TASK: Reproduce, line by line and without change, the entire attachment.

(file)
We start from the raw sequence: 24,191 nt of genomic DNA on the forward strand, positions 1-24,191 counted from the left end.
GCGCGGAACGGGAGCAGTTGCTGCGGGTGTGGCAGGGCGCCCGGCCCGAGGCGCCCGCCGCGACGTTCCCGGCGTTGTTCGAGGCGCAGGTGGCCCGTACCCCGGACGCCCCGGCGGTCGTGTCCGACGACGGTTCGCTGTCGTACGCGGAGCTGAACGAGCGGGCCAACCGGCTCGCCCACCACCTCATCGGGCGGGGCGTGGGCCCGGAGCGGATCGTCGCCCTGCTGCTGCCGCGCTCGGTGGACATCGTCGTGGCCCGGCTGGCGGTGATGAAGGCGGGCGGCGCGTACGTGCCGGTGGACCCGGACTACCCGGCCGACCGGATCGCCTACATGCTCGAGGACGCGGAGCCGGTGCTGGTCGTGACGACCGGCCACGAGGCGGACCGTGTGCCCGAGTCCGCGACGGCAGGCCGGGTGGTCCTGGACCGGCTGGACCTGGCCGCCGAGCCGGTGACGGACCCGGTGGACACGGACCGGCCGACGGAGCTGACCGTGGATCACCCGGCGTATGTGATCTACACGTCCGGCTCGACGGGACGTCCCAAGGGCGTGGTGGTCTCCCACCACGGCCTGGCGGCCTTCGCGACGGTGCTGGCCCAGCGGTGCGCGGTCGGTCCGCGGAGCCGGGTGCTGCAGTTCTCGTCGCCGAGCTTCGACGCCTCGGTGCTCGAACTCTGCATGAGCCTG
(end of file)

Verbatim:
We start from the raw sequence: 24,191 nt of genomic DNA on the forward strand, positions 1-24,191 counted from the left end.
GCGCGGAACGGGAGCAGTTGCTGCGGGTGTGGCAGGGCGCCCGGCCCGAGGCGCCCGCCGCGACGTTCCCGGCGTTGTTCGAGGCGCAGGTGGCCCGTACCCCGGACGCCCCGGCGGTCGTGTCCGACGACGGTTCGCTGTCGTACGCGGAGCTGAACGAGCGGGCCAACCGGCTCGCCCACCACCTCATCGGGCGGGGCGTGGGCCCGGAGCGGATCGTCGCCCTGCTGCTGCCGCGCTCGGTGGACATCGTCGTGGCCCGGCTGGCGGTGATGAAGGCGGGCGGCGCGTACGTGCCGGTGGACCCGGACTACCCGGCCGACCGGATCGCCTACATGCTCGAGGACGCGGAGCCGGTGCTGGTCGTGACGACCGGCCACGAGGCGGACCGTGTGCCCGAGTCCGCGACGGCAGGCCGGGTGGTCCTGGACCGGCTGGACCTGGCCGCCGAGCCGGTGACGGACCCGGTGGACACGGACCGGCCGACGGAGCTGACCGTGGATCACCCGGCGTATGTGATCTACACGTCCGGCTCGACGGGACGTCCCAAGGGCGTGGTGGTCTCCCACCACGGCCTGGCGGCCTTCGCGACGGTGCTGGCCCAGCGGTGCGCGGTCGGTCCGCGGAGCCGGGTGCTGCAGTTCTCGTCGCCGAGCTTCGACGCCTCGGTGCTCGAACTCTGCATGAGCCTG